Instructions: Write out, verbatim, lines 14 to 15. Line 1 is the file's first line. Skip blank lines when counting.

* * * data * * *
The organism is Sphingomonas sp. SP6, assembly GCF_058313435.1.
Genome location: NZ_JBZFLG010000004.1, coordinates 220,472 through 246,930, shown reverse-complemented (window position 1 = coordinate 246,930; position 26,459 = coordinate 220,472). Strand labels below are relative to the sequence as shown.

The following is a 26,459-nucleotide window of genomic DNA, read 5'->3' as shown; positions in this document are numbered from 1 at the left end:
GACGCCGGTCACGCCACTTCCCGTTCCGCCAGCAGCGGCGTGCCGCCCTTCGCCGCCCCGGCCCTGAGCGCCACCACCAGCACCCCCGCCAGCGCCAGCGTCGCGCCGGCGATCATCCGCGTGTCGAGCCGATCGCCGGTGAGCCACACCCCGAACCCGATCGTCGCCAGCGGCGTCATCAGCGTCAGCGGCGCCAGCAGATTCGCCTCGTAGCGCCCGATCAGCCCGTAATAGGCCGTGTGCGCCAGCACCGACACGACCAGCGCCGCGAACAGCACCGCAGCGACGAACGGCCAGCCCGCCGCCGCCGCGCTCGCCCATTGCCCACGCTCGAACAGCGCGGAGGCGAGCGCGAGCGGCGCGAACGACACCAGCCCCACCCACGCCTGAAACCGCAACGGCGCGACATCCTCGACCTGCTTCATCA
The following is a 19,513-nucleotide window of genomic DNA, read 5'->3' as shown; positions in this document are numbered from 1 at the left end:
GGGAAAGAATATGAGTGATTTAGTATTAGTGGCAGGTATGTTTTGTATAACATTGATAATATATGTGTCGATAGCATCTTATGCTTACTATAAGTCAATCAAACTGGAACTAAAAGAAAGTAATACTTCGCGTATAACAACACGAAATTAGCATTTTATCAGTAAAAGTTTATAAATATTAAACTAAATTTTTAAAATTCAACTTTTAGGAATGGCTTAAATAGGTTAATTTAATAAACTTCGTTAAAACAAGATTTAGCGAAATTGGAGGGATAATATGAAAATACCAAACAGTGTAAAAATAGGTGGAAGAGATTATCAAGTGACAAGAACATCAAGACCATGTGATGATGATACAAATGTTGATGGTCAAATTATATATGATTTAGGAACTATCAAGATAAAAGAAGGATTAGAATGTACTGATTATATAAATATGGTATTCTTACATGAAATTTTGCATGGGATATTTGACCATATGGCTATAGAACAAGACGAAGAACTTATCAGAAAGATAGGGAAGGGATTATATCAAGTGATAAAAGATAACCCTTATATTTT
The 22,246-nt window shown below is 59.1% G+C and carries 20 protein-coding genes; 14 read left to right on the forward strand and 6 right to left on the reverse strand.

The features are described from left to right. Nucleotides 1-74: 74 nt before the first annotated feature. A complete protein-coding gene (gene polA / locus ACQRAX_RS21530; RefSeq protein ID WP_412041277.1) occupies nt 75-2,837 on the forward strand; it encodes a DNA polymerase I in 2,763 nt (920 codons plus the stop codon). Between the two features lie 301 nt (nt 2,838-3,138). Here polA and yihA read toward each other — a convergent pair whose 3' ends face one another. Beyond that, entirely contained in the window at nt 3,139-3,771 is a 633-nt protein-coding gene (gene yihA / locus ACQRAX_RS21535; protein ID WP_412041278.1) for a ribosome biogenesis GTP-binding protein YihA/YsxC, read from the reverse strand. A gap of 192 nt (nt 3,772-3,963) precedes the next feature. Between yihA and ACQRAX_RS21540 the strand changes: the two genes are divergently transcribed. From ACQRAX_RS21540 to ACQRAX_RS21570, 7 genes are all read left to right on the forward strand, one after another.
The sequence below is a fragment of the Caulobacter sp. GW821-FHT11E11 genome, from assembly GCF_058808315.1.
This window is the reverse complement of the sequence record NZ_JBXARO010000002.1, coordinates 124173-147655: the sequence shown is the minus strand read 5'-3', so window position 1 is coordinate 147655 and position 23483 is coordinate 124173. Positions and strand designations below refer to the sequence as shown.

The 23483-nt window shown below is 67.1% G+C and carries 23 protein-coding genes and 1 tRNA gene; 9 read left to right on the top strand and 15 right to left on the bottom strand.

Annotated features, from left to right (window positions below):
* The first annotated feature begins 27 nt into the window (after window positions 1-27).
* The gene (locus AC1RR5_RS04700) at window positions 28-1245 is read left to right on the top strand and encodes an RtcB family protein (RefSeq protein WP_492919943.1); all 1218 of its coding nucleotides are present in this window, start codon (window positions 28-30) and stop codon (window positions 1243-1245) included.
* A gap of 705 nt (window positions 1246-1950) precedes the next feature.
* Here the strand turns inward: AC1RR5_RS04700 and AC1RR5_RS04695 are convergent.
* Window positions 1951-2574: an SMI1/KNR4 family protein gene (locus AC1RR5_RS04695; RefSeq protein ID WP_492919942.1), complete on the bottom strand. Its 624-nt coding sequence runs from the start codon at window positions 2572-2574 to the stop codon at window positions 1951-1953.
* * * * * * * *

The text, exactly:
* The gene (locus AC1RR5_RS04700) at window positions 28-1245 is read left to right on the top strand and encodes an RtcB family protein (RefSeq protein WP_492919943.1); all 1218 of its coding nucleotides are present in this window, start codon (window positions 28-30) and stop codon (window positions 1243-1245) included.
* A gap of 705 nt (window positions 1246-1950) precedes the next feature.